Motorcycle Lane Splitting – Better and Safer for Both Riders and Drivers

Some recent researches have confirmed what many bike riders have known for years.
Lane splitting or riding in between lanes of traffic will save a lot of time of the riders, but it is also safer than sitting in traffic and behaving like a car. Many drivers think that it will speed up the traffic for everyone on the road.
It is time for some drivers to understand that lane splitting is queue jumping, and motorcycle riders should have to wait in line just like the rest of the drivers, because riding in between cars is suicidal. It is illegal in most of the US, it is accepted in many other countries in the world, and mounting that lane splitting is safer for the bike riders and it can benefit the car drivers and bike riders.
Safety benefits for the motorcycle riders
One of the most important arguments against lane splitting is that it seems like a dangerous practice in the driver’s eyes. But from the perspective of the rider, this could not be further from the truth.
According to the National Highway Traffic Safety Administration, the most common type of traffic accident on the road is a rear-ender and it makes up 40% of all accidents happened in the United States. With the splitting lane, riders will be able to put a shell of stopped or slow traffic around their motorcycles and protect against the inattention of other road vehicles.
In one new Berkeley study that was made with the California Highway Patrol’s assistance, were examined 7,836 motorcycle crashes closely, and some 1,163 of these crashes have happened while the bike rider was lane splitting.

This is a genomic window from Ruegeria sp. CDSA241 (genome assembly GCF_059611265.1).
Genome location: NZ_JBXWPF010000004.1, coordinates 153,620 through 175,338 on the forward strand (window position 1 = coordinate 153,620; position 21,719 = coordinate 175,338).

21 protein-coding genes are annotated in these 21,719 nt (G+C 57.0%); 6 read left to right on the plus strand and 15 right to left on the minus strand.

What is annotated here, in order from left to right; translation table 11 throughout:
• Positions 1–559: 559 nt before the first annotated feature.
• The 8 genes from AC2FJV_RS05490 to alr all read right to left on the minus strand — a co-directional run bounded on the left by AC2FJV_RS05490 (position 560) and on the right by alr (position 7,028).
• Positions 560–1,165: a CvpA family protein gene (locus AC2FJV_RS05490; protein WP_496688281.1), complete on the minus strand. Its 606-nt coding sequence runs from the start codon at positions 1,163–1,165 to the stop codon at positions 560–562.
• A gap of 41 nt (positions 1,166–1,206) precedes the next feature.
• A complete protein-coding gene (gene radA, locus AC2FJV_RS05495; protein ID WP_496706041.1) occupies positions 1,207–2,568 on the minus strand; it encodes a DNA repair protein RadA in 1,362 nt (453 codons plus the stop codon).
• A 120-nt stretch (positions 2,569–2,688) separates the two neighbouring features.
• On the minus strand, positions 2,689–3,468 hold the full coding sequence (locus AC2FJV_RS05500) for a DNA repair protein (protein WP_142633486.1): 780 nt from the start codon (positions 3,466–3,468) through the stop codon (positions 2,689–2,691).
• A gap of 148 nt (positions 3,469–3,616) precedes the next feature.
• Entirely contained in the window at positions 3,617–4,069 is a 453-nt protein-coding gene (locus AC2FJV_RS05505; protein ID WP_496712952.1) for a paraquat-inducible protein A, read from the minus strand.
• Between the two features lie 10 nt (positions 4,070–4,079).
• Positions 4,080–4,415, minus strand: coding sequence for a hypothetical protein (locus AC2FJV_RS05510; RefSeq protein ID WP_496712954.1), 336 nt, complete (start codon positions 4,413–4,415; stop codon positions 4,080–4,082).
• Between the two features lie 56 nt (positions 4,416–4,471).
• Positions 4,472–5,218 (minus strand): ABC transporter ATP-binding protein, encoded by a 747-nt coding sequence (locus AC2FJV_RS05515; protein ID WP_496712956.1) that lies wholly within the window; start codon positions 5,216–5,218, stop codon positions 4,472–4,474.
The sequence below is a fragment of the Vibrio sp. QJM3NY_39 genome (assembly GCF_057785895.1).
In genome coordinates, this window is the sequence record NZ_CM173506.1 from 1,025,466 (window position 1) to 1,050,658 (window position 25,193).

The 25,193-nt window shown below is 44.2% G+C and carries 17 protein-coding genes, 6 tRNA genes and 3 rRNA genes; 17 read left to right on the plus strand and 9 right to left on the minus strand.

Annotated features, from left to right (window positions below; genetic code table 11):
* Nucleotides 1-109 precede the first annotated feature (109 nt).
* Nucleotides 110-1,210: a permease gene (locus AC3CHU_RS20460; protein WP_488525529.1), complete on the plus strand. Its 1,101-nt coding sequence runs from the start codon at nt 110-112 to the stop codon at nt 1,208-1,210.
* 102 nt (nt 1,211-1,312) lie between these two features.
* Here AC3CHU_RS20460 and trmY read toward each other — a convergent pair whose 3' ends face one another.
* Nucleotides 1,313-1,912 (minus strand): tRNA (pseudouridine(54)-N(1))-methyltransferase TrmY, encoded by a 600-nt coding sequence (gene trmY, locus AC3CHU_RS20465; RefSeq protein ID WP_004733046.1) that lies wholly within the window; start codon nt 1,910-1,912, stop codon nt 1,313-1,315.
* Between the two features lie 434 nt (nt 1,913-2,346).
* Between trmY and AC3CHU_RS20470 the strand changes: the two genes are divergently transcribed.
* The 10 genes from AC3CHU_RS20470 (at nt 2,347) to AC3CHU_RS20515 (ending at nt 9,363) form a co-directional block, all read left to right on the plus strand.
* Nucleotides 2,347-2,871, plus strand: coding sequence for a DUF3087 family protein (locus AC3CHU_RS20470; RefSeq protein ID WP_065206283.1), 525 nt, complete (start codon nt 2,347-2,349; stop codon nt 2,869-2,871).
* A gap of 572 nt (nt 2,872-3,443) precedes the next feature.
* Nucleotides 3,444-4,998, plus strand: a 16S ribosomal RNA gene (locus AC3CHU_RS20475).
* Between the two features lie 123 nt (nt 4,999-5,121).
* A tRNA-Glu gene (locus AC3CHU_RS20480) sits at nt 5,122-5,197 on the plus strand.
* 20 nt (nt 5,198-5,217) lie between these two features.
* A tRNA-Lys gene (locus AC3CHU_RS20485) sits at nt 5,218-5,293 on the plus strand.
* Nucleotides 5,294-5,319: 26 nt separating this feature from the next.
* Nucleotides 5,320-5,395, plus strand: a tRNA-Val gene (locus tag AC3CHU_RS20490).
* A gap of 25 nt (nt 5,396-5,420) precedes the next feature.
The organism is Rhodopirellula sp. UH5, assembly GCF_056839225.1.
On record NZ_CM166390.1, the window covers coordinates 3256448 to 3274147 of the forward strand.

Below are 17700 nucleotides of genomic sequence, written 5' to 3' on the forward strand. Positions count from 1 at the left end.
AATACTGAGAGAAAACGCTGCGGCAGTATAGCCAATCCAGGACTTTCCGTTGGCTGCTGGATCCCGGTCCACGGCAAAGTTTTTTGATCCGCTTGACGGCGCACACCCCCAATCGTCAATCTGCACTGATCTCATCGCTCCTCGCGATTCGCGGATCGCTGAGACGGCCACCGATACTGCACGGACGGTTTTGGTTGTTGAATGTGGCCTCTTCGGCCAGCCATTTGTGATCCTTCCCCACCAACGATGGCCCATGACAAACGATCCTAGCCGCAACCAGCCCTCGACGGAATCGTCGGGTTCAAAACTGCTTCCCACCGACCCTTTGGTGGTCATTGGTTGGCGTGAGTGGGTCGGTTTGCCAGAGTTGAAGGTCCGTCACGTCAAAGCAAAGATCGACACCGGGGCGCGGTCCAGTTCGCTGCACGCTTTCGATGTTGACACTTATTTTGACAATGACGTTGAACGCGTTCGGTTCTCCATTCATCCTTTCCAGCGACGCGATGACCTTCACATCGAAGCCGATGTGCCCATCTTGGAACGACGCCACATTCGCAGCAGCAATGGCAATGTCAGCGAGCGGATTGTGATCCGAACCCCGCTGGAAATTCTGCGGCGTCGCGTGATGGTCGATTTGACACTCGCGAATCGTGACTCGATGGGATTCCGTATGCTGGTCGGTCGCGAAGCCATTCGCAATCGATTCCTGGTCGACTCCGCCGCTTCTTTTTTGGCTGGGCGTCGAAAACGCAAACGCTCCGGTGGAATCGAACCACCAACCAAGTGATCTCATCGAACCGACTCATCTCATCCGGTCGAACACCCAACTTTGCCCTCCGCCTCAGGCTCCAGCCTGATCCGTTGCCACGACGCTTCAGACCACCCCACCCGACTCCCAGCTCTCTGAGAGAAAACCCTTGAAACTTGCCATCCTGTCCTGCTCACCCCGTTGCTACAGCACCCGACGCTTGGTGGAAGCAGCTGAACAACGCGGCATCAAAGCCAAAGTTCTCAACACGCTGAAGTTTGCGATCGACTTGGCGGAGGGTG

Those riders who were splitting at the moment of the accident, were less likely to be injured than those who were not: 45% fewer head injuries, 32% fewer torso injuries, 21% fewer neck injuries, 55% fewer fatalities and 12% fewer arm/leg injuries.
This is quite possibly because most of those splitting accidents usually have occurred at speeds between 1 and 30 miles per hour or 50 km/h. Some other data shows that the safest way to do the lane split is to drive at less than 30 miles per hour, and less than 10 miles per hour above the speed of the surrounding traffic. Injury rates leap up in all categories when these conditions are violated.
Benefits for other road users
Lane splitting is an unspoken contract between drivers and riders. Riders don’t wait for stopped cars, and they don’t make the cars wait for them. Many drivers are wrong when they see the lane splitting like “queue jumping” that will cause every car to go one further spot back in the line. A filtering bike disappears from the line altogether, the motorcycle only holds up a car when it sits in traffic and behaves like another car.
Filtering bikes go to the front of stopped traffic at red lights, and accelerate away much quicker than the surrounding cars. When they stand at the next stop, they again disappear between the lanes and no car is held up in traffic.

This is a great deal for the rider that arrives earlier than the driver of a car. But every filtering motorcycle rider has a positive effect on the traffic flow and that is great for every other motorist. One 2012 Belgian study discovers that if only 10% of drivers were to swap to motorcycles and filter through traffic, the time of travelling for the remaining car drivers would decrease by some 8 minutes per trip. This great benefit would not exist if bike riders ignored the inherent advantages of their smaller and narrowed vehicle and sat in the line just like the cars.
This study also has found important environmental benefits of lane splitting. That is not because motorcycles emit less carbon, but because every motorcycle that lane splits actively decreases the amount of time that every other vehicle spends in traffic jams.
Next time when some rider wriggles past you in traffic, that is a win-win combination. The rider is saving money and time, and taking care of their own safety, but also they make the journey of everyone faster. So, for your own sake, give them so space.

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